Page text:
Sheikh Ahmad's rule witnessed the growing economic activities in the country as the result of the discovery of a large number of oil fields in Qatar. At that time, and in January 1964, full-scale production commenced in the Idd al-Shargi field, the first seabed field in the world to be operated entirely as an offshore facility.[2] Moreover, in 1963, the larger field at Maydan Mahzam was discovered and in 1965 an oil terminal was set up on the Island of Halul. Exploration of the Bul Hannien field started in 1965 and production commenced in 1977.[2] With the growth of oil economy, Qatar moved rapidly towards the introduction of modern administrative system. Sheikh Ahmad established the Ministry of Finance in November 1960 and Sheikh Khalifa, the Heir Apparent and Deputy Ruler at that time, was appointed as the first Minister of Finance.[2] After that, Sheikh Ahmed established The Department of General Financial and Administration in order to handle all governmental affairs of a financial and administrative nature.[2] Then, in 1967, the Department of Civil Service was also set up.[2]

Independence of Qatar[edit]

Gradually the administration of Qatar began to take final shape and the country moved for independence. Following the British Labour Government's announcement in January 1968, for withdrawal from the east of Suez terminating the treaties of protection with the Gulf rulers and their failure to form a confederation of the nine gulf states, Qatar moved forward for forming a Cabinet. On 2 April 1970, the Provisional Constitution for Qatar was promulgated and the first Council of Ministers of the country was formed on 28 May 1970. The independence of Qatar as a sovereign state terminating the Anglo-Qatari Treaty of 1916 was declared on 3 September 1971.[2]

Marriage and children[edit]

Sheikh Ahmad bin Ali Al Thani had married three times. One of his wives was Hassa bint Hamad Al Thani. Another wife was the daughter of Sheikh Rashid bin Said Al Maktum, then Ruler of Dubai.[9] He had nine children, seven sons and two daughters.

  • Sheikh Abdulaziz bin Ahmad Al Thani (born to Hassa bint Hamad Al Thani)
  • Sheikh Nasser bin Ahmad Al Thani
  • Sheikh Hamad bin Ahmad Al Thani
  • Sheikh Saud bin Ahmad Al Thani
  • Sheikha Hessa bint Ahmad Al Thani
  • Sheikh Abdullah bin Ahmad Al Thani
  • Sheikh Khalid bin Ahmad Al Thani
  • Sheikha Munira bint Ahmad Al Thani
  • Sheikh Mansour bin Ahmad Al Thani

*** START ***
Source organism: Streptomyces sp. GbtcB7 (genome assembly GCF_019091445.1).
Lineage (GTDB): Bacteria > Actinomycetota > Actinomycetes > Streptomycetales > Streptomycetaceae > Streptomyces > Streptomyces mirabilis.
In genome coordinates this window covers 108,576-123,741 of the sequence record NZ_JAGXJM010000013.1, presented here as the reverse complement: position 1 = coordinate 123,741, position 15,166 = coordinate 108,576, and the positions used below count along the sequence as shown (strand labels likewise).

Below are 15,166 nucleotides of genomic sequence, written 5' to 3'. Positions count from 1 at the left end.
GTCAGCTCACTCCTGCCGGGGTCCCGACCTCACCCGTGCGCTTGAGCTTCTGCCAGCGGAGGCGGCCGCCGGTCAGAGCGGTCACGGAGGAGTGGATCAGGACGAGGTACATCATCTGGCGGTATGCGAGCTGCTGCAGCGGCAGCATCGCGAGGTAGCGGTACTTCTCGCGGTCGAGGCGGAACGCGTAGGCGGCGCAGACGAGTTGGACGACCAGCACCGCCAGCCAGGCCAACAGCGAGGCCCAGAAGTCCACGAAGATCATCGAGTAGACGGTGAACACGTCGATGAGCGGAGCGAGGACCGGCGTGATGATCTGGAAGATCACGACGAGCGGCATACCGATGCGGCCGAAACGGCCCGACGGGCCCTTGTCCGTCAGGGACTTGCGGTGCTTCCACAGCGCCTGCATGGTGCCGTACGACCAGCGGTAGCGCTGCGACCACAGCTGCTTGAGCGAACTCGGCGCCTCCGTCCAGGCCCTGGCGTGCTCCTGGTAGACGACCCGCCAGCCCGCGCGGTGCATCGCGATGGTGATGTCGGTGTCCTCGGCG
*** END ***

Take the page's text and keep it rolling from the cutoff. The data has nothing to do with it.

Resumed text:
Though some reconciliation was achieved with his cousin, Sheikh Ahmad elected to remain in exile and died in London while getting treated for cancer on 25 November 1977.[10] His body was flown back to Qatar and received by the ruling family and he received a formal funeral which was attended by the Emir and ruling family and buried in Al Rayyan cemetery and a three-day mourning period was announced. [2]


  1. ^ "'Pocket No. 8: Enclosure to Part III of Volume I of the Persian Gulf Gazetteer: Genealogical Table of the Āl Thāni (Ma'ādhīd) Family of Dōhah in Qatar' [10ar] (1/2)". 7 November 2014.
  2. ^ a b c d e f g h i "Shaikh Ahmed bin Ali Al Thani: Amiri Diwan". Diwan. Archived from the original on 1 December 2012. Retrieved 10 November 2012.
  3. ^ a b c "Qatar PM seizes power from cousin". Ottawa Citizen. Beirut. AP. 23 February 1972. Retrieved 27 June 2013.
  4. ^ Rathmell, Andrew; Kirsten Schulze (October 2000). "Political Reform in the Gulf: The Case of Qatar". Middle Eastern Studies. 36 (4): 47–62. doi:10.1080/00263200008701331. JSTOR 4284113. S2CID 154178013.
  5. ^ Hiro, Dilip (2014). Inside the Middle East. Routledge. p. 15. ISBN 978-0415835084.
  6. ^ a b Kadhim, Abbas (2013). Governance in the Middle East and North Africa: A Handbook. Routledge. p. 258. ISBN 978-1857435849.
  7. ^ Commins, David (2012). The Gulf States: A Modern History. I. B. Tauris. p. 188. ISBN 978-1848852785.
  8. ^ "Qatar - Historical Background". countrystudies.us. Retrieved 23 January 2015.
  9. ^ Peterson, J. E. (2007). "Rulers, Merchants and Shaikhs in Gulf Politics" (PDF). The Gulf Family.
  10. ^ "Chronology November 16, 1977-February 15, 1978". The Middle East Journal. 32 (2): 196. 1978. JSTOR 4325739.

External links[edit]

Ahmad bin Ali Al Thani
Born: 1922 Died: 25 November 1977
Regnal titles
Preceded by Emir of Qatar
1960 – 1972 (in exile – 1977)
Succeeded by